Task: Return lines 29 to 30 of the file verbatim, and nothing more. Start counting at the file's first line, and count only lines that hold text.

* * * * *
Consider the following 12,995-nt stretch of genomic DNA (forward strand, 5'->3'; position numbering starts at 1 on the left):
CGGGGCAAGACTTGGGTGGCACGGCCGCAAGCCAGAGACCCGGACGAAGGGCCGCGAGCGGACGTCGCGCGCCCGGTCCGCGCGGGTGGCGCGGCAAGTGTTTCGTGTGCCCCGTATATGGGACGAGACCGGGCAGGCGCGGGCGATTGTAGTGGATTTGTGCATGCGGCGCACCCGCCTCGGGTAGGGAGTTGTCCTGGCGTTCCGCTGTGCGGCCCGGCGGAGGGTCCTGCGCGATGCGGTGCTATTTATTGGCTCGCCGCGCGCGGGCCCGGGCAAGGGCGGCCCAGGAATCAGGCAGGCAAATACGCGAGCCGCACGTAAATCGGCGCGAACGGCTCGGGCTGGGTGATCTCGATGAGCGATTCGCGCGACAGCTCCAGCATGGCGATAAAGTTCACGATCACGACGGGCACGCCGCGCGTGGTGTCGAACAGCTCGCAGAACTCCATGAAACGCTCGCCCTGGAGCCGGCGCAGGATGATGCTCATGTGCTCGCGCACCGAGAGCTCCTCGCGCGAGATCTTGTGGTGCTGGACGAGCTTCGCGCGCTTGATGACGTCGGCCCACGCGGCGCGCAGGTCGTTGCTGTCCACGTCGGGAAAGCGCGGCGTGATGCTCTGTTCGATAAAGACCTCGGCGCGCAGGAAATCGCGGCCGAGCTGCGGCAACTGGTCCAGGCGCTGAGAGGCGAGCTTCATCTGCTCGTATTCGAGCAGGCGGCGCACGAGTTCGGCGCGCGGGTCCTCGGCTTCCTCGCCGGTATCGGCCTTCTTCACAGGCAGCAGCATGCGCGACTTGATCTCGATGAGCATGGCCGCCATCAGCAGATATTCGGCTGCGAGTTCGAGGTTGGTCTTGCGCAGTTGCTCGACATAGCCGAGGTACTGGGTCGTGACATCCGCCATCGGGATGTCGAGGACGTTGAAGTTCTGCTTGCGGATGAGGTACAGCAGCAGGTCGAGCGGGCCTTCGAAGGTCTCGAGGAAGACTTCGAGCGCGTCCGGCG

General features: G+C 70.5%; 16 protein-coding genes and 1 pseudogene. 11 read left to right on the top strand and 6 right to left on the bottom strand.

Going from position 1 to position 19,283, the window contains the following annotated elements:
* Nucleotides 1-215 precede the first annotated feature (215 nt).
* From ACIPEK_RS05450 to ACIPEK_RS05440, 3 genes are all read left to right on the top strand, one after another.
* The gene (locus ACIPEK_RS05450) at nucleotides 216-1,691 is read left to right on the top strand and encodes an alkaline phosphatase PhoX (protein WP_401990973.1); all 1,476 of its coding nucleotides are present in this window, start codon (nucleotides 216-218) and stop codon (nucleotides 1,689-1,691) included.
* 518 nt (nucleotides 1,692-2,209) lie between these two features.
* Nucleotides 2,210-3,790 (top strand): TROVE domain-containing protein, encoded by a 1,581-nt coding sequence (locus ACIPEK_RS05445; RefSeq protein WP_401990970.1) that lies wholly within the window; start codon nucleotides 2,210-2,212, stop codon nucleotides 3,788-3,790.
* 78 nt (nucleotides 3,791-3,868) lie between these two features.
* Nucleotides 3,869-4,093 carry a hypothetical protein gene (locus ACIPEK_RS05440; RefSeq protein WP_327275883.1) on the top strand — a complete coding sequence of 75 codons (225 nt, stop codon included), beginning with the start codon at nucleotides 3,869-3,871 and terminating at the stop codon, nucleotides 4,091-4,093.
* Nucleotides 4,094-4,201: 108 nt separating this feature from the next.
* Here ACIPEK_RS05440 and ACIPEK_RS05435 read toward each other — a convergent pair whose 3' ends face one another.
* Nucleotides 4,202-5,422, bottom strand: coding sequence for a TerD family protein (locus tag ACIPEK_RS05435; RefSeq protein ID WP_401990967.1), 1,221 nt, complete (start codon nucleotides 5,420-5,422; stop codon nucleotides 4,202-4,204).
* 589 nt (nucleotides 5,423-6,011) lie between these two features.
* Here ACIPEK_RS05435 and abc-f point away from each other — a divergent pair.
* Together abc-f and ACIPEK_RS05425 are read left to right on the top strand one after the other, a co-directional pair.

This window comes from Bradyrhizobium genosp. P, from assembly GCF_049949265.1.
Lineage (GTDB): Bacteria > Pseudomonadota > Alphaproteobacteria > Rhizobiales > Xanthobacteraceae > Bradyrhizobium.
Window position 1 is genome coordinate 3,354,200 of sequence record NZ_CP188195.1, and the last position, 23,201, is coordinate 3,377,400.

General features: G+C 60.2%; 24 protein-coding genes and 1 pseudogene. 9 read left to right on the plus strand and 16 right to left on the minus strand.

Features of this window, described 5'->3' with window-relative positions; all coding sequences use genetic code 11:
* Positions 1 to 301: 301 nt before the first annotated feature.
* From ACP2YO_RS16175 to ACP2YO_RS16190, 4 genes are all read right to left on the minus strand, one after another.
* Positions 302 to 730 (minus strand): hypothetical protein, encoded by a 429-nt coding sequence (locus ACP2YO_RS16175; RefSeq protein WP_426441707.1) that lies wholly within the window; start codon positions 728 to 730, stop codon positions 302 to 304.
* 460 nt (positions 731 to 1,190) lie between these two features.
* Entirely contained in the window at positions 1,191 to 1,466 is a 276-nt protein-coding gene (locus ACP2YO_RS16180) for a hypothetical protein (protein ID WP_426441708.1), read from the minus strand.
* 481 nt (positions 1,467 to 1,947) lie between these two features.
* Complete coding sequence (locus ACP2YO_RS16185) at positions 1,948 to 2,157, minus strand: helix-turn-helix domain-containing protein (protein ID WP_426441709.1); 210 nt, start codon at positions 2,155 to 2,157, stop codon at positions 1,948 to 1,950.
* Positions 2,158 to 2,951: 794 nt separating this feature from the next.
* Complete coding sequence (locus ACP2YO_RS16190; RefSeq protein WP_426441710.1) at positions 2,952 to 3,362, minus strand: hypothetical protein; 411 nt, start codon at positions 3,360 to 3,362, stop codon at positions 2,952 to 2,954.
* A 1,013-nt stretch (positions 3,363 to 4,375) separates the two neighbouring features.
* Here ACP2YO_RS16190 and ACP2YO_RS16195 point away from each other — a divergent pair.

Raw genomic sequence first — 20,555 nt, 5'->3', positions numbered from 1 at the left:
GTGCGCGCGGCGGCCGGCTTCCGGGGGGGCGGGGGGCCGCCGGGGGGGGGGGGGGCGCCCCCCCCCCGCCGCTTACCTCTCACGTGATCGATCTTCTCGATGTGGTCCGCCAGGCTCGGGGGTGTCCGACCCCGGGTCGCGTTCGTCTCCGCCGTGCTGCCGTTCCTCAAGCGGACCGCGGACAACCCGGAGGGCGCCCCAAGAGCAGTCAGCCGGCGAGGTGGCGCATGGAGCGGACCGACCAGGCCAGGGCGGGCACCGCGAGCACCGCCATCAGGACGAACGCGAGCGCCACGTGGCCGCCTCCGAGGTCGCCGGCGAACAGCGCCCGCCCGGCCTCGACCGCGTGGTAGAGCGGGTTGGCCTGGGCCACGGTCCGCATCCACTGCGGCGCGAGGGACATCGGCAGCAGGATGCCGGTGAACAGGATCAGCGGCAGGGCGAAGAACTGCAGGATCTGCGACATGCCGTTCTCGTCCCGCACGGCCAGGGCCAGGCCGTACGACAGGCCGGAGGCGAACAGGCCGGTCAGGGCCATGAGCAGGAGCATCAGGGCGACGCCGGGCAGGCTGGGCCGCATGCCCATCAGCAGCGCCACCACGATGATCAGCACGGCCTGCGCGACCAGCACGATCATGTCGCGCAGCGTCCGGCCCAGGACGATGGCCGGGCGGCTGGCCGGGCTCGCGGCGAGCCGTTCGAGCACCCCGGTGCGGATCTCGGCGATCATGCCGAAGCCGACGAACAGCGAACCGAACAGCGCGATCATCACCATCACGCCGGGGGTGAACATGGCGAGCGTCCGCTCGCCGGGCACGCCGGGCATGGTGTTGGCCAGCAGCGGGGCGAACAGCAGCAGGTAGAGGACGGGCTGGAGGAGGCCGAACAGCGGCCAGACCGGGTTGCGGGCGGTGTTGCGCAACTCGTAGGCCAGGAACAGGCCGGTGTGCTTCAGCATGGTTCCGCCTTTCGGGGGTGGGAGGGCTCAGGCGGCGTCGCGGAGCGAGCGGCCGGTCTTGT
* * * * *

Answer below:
* Complete coding sequence (locus ACP2YO_RS16185) at positions 1,948 to 2,157, minus strand: helix-turn-helix domain-containing protein (protein ID WP_426441709.1); 210 nt, start codon at positions 2,155 to 2,157, stop codon at positions 1,948 to 1,950.
* Positions 2,158 to 2,951: 794 nt separating this feature from the next.